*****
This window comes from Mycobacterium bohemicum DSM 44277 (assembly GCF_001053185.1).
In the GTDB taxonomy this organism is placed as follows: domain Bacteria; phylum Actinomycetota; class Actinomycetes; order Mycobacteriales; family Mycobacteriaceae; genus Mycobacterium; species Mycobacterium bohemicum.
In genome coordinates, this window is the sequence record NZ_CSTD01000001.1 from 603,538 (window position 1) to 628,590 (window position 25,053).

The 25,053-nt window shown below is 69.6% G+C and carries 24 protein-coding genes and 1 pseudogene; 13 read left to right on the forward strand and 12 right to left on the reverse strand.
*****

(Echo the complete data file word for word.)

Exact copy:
This window comes from Mycobacterium bohemicum DSM 44277 (assembly GCF_001053185.1).
In the GTDB taxonomy this organism is placed as follows: domain Bacteria; phylum Actinomycetota; class Actinomycetes; order Mycobacteriales; family Mycobacteriaceae; genus Mycobacterium; species Mycobacterium bohemicum.
In genome coordinates, this window is the sequence record NZ_CSTD01000001.1 from 603,538 (window position 1) to 628,590 (window position 25,053).

The 25,053-nt window shown below is 69.6% G+C and carries 24 protein-coding genes and 1 pseudogene; 13 read left to right on the forward strand and 12 right to left on the reverse strand.